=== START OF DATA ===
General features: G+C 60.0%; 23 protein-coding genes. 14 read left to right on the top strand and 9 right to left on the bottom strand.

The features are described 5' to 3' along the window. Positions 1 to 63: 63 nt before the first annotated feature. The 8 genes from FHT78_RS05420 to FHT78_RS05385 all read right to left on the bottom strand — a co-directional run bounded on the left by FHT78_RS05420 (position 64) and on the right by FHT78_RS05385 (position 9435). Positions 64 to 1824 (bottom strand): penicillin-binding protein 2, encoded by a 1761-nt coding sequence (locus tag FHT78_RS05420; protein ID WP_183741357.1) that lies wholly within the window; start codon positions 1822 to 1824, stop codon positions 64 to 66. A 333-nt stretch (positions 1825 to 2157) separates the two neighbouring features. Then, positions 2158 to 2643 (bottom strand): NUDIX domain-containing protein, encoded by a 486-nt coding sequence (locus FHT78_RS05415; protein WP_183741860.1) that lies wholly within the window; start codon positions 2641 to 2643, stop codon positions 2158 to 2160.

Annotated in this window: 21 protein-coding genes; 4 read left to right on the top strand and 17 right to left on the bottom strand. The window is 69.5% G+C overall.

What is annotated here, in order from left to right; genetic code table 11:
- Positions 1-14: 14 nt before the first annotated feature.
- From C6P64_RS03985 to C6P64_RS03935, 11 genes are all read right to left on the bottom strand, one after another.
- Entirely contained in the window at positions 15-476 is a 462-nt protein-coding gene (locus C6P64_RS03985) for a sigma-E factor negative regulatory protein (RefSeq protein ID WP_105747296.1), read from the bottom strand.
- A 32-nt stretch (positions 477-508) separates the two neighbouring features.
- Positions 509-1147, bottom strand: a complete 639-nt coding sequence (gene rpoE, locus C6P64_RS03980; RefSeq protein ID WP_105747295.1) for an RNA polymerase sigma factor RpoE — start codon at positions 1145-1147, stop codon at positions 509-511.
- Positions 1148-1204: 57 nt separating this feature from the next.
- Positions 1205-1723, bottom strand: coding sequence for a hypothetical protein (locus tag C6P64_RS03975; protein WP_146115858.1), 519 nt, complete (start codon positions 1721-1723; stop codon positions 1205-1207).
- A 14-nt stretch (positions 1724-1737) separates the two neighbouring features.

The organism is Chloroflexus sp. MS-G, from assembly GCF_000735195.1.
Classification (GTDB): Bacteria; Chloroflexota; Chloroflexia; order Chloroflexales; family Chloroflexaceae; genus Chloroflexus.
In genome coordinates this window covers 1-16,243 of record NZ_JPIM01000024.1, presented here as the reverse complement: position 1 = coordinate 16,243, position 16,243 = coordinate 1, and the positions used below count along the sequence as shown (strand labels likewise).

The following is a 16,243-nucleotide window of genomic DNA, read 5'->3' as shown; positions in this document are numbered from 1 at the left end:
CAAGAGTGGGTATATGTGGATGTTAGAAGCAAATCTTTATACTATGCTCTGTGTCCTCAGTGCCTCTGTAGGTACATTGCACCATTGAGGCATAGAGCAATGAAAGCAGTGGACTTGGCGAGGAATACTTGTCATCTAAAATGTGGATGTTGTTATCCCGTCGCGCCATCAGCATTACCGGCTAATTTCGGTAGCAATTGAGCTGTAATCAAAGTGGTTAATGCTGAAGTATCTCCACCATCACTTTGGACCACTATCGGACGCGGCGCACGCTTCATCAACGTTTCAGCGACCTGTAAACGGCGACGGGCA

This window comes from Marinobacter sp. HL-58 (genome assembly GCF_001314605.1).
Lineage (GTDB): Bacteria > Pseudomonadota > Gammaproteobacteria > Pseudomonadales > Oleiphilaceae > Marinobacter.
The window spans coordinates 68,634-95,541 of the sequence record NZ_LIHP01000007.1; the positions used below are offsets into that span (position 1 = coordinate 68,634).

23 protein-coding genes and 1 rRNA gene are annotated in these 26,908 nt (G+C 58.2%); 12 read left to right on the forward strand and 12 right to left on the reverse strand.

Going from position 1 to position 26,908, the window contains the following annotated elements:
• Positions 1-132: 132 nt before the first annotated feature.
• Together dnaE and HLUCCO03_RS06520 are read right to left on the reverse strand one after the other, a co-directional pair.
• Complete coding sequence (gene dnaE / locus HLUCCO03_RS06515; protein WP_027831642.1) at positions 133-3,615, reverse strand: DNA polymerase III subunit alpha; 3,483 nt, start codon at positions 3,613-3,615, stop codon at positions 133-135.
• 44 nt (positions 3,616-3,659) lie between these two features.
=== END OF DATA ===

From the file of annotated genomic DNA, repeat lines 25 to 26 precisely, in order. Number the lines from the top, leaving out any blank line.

• Complete coding sequence (gene dnaE / locus HLUCCO03_RS06515; protein WP_027831642.1) at positions 133-3,615, reverse strand: DNA polymerase III subunit alpha; 3,483 nt, start codon at positions 3,613-3,615, stop codon at positions 133-135.
• 44 nt (positions 3,616-3,659) lie between these two features.